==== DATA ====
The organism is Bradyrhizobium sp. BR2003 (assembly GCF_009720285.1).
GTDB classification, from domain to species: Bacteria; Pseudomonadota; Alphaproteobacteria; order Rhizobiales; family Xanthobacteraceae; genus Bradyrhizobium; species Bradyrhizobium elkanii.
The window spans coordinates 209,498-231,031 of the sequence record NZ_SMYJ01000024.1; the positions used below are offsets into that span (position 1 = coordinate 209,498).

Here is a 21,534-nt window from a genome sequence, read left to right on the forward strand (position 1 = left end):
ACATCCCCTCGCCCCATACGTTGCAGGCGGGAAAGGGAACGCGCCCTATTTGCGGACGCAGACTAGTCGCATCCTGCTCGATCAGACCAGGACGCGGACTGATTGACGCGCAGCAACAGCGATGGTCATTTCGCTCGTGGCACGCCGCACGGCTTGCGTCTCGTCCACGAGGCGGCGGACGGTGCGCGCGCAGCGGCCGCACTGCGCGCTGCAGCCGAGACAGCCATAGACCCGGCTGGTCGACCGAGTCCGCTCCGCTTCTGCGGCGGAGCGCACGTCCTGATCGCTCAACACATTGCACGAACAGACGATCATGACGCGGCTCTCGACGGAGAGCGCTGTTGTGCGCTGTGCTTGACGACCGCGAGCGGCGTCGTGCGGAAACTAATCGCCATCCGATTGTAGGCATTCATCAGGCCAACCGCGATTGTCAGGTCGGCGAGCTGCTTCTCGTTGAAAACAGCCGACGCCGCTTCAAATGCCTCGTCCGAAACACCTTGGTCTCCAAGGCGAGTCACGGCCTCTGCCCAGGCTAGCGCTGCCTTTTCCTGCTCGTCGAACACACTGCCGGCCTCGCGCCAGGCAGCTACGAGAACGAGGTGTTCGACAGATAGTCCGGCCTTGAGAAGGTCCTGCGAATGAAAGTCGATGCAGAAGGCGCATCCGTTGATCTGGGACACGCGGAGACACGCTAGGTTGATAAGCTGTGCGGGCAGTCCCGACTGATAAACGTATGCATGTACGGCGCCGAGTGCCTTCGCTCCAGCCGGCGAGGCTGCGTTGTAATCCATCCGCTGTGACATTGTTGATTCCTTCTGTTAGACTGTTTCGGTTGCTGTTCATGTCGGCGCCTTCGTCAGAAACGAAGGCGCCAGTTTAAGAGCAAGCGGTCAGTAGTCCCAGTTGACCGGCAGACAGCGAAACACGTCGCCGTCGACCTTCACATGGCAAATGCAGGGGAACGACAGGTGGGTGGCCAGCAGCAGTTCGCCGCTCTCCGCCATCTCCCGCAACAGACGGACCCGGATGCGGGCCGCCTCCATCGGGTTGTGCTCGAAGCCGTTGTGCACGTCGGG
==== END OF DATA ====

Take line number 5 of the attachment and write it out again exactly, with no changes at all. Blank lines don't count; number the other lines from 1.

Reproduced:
ACATCCCCTCGCCCCATACGTTGCAGGCGGGAAAGGGAACGCGCCCTATTTGCGGACGCAGACTAGTCGCATCCTGCTCGATCAGACCAGGACGCGGACTGATTGACGCGCAGCAACAGCGATGGTCATTTCGCTCGTGGCACGCCGCACGGCTTGCGTCTCGTCCACGAGGCGGCGGACGGTGCGCGCGCAGCGGCCGCACTGCGCGCTGCAGCCGAGACAGCCATAGACCCGGCTGGTCGACCGAGTCCGCTCCGCTTCTGCGGCGGAGCGCACGTCCTGATCGCTCAACACATTGCACGAACAGACGATCATGACGCGGCTCTCGACGGAGAGCGCTGTTGTGCGCTGTGCTTGACGACCGCGAGCGGCGTCGTGCGGAAACTAATCGCCATCCGATTGTAGGCATTCATCAGGCCAACCGCGATTGTCAGGTCGGCGAGCTGCTTCTCGTTGAAAACAGCCGACGCCGCTTCAAATGCCTCGTCCGAAACACCTTGGTCTCCAAGGCGAGTCACGGCCTCTGCCCAGGCTAGCGCTGCCTTTTCCTGCTCGTCGAACACACTGCCGGCCTCGCGCCAGGCAGCTACGAGAACGAGGTGTTCGACAGATAGTCCGGCCTTGAGAAGGTCCTGCGAATGAAAGTCGATGCAGAAGGCGCATCCGTTGATCTGGGACACGCGGAGACACGCTAGGTTGATAAGCTGTGCGGGCAGTCCCGACTGATAAACGTATGCATGTACGGCGCCGAGTGCCTTCGCTCCAGCCGGCGAGGCTGCGTTGTAATCCATCCGCTGTGACATTGTTGATTCCTTCTGTTAGACTGTTTCGGTTGCTGTTCATGTCGGCGCCTTCGTCAGAAACGAAGGCGCCAGTTTAAGAGCAAGCGGTCAGTAGTCCCAGTTGACCGGCAGACAGCGAAACACGTCGCCGTCGACCTTCACATGGCAAATGCAGGGGAACGACAGGTGGGTGGCCAGCAGCAGTTCGCCGCTCTCCGCCATCTCCCGCAACAGACGGACCCGGATGCGGGCCGCCTCCATCGGGTTGTGCTCGAAGCCGTTGTGCACGTCGGG